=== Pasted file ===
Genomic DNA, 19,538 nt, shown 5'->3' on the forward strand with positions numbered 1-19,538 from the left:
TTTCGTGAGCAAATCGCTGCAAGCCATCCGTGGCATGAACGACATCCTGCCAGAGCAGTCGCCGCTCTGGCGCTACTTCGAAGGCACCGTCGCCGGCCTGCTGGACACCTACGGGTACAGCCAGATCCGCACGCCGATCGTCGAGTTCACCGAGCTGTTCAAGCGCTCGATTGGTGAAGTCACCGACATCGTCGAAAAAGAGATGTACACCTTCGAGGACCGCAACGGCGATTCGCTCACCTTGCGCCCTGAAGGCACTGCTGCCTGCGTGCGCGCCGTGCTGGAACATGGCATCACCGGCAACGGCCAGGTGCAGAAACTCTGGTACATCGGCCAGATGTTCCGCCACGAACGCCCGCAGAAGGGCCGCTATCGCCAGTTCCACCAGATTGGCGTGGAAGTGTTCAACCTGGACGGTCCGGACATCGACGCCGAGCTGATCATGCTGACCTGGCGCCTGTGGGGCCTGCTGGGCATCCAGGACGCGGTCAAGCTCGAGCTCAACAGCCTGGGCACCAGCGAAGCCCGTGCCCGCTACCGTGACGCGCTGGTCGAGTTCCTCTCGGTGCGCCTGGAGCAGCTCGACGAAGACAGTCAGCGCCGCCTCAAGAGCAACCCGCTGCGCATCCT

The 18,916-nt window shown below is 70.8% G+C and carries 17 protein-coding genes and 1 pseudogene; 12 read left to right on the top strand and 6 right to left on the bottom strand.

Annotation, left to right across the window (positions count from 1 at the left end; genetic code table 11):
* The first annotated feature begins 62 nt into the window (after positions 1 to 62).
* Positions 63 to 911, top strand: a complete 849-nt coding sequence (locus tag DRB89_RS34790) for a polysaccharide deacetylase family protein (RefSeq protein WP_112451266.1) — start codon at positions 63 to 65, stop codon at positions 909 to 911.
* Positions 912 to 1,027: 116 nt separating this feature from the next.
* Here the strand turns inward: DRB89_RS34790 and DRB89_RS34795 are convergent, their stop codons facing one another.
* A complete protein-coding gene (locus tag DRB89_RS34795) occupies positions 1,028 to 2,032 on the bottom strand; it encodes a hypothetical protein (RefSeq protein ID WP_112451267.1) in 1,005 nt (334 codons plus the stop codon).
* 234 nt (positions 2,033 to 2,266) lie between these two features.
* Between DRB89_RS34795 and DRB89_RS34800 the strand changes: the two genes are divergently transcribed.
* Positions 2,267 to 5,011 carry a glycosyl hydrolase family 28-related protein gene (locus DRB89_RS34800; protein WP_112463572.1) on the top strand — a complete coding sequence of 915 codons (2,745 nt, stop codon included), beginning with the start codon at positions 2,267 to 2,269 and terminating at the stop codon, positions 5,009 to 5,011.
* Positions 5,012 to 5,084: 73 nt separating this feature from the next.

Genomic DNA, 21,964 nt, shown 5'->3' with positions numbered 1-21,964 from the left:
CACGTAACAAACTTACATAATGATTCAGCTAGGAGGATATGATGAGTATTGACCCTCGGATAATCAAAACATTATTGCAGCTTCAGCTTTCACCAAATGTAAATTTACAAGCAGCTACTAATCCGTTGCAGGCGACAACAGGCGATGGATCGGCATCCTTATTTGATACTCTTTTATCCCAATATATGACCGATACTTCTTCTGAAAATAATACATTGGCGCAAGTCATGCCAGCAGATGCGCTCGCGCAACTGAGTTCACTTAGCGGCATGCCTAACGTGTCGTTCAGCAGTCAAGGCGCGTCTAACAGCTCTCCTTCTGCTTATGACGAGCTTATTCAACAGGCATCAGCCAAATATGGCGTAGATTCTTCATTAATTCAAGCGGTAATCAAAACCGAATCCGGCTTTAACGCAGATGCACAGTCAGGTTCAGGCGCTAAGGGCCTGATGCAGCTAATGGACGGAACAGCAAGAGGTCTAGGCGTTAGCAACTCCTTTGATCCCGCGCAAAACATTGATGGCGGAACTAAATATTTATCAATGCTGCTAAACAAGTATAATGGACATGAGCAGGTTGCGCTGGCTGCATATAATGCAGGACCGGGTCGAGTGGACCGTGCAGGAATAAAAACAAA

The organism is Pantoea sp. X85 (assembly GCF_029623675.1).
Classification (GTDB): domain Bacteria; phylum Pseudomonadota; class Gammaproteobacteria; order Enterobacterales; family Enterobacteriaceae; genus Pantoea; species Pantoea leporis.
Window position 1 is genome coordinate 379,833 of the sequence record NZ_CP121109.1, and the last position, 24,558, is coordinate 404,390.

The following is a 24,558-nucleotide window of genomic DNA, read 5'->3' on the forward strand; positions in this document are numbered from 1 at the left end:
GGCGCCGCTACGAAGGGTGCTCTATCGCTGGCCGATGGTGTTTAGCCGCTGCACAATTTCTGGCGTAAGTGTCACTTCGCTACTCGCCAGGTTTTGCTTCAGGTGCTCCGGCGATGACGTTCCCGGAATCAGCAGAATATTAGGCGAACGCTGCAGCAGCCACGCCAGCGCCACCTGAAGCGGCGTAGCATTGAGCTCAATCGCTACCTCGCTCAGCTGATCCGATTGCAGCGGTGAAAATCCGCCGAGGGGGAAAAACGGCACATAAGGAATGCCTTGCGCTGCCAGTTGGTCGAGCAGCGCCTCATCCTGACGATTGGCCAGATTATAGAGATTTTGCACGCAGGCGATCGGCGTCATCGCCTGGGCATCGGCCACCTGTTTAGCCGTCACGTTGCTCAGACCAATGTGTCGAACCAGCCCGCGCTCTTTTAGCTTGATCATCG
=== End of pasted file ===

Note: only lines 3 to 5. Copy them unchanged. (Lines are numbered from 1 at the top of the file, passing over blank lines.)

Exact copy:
The 18,916-nt window shown below is 70.8% G+C and carries 17 protein-coding genes and 1 pseudogene; 12 read left to right on the top strand and 6 right to left on the bottom strand.

Annotation, left to right across the window (positions count from 1 at the left end; genetic code table 11):
* The first annotated feature begins 62 nt into the window (after positions 1 to 62).